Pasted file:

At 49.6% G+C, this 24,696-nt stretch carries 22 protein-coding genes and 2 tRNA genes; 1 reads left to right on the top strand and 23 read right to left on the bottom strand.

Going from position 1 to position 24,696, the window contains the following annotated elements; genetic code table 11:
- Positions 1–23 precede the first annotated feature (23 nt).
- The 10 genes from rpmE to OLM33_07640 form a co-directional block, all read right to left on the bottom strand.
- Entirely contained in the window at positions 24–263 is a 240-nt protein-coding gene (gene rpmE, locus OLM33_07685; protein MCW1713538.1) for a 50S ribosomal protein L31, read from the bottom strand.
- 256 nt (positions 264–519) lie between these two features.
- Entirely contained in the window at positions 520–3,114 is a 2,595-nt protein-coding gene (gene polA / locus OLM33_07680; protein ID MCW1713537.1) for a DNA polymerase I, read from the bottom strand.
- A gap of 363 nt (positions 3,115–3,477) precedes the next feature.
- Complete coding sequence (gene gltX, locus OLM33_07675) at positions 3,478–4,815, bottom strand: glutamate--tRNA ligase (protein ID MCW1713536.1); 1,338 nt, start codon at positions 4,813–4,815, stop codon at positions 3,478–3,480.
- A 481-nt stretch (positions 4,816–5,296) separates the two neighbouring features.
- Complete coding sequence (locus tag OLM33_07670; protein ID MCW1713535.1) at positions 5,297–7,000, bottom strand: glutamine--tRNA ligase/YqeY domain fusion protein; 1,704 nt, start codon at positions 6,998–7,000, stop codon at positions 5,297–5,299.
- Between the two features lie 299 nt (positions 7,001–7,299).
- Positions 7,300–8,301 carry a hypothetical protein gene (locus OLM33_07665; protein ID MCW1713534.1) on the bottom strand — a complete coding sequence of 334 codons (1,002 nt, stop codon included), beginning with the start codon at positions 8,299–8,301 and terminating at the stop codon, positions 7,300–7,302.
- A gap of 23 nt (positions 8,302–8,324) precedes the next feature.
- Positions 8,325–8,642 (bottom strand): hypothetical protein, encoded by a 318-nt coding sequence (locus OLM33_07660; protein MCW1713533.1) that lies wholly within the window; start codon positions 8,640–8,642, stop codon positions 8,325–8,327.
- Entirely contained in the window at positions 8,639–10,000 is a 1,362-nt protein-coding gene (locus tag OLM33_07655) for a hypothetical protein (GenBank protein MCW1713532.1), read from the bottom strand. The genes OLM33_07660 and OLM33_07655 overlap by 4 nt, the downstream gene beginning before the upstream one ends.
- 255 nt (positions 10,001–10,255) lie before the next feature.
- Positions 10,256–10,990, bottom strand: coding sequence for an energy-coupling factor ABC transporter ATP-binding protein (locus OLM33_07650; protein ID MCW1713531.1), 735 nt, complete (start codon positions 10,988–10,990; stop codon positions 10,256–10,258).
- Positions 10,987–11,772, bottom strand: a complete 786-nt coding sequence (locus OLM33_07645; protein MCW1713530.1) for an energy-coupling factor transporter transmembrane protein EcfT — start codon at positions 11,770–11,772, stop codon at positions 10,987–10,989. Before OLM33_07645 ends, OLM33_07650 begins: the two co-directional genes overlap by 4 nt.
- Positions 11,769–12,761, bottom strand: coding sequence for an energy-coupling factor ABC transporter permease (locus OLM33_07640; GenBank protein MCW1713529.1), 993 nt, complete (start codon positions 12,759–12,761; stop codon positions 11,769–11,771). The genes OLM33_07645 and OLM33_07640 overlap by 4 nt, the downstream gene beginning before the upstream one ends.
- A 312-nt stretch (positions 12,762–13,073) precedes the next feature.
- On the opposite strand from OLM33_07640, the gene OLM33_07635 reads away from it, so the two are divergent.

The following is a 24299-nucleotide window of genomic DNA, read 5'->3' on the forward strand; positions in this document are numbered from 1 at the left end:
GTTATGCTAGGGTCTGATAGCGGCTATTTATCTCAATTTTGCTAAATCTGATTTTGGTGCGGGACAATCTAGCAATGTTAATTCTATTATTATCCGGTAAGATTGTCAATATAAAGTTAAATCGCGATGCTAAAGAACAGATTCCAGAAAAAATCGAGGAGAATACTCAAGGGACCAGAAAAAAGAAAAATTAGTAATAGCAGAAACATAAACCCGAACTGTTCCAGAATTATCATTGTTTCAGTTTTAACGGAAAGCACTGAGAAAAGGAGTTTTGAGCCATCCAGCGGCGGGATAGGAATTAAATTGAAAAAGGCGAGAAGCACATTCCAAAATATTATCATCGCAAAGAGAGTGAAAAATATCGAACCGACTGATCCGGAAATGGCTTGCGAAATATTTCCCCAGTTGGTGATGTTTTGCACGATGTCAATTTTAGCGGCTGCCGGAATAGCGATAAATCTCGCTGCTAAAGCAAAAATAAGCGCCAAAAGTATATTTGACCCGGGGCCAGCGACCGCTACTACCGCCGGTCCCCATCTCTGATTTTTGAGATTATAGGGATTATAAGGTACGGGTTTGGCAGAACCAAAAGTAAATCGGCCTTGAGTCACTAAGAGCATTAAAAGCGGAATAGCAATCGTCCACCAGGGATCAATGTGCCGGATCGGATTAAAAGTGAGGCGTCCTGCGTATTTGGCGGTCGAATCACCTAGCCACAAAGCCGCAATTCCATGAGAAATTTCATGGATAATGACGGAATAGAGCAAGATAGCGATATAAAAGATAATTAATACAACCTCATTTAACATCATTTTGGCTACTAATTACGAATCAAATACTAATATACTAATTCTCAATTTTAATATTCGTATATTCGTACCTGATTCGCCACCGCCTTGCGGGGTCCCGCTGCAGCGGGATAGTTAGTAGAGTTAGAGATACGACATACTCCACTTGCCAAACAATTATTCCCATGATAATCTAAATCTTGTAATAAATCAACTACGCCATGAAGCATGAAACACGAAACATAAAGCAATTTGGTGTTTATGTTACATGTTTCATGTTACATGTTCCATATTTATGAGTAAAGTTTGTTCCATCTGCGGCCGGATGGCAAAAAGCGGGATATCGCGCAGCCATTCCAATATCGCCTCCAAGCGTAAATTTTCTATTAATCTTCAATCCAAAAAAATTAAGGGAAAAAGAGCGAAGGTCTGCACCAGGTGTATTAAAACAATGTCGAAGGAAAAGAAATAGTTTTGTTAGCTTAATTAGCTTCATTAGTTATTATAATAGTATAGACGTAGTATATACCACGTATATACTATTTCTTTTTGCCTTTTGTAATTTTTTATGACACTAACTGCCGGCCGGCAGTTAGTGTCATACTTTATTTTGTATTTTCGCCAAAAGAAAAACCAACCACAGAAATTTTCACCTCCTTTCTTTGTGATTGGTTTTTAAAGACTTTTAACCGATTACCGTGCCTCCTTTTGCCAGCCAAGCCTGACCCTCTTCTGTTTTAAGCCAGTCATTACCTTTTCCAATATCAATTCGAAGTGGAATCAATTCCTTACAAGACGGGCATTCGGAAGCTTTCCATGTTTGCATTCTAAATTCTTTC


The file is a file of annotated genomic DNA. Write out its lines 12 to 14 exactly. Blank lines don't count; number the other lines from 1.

- Between the two features lie 299 nt (positions 7,001–7,299).
- Positions 7,300–8,301 carry a hypothetical protein gene (locus OLM33_07665; protein ID MCW1713534.1) on the bottom strand — a complete coding sequence of 334 codons (1,002 nt, stop codon included), beginning with the start codon at positions 8,299–8,301 and terminating at the stop codon, positions 7,300–7,302.
- A gap of 23 nt (positions 8,302–8,324) precedes the next feature.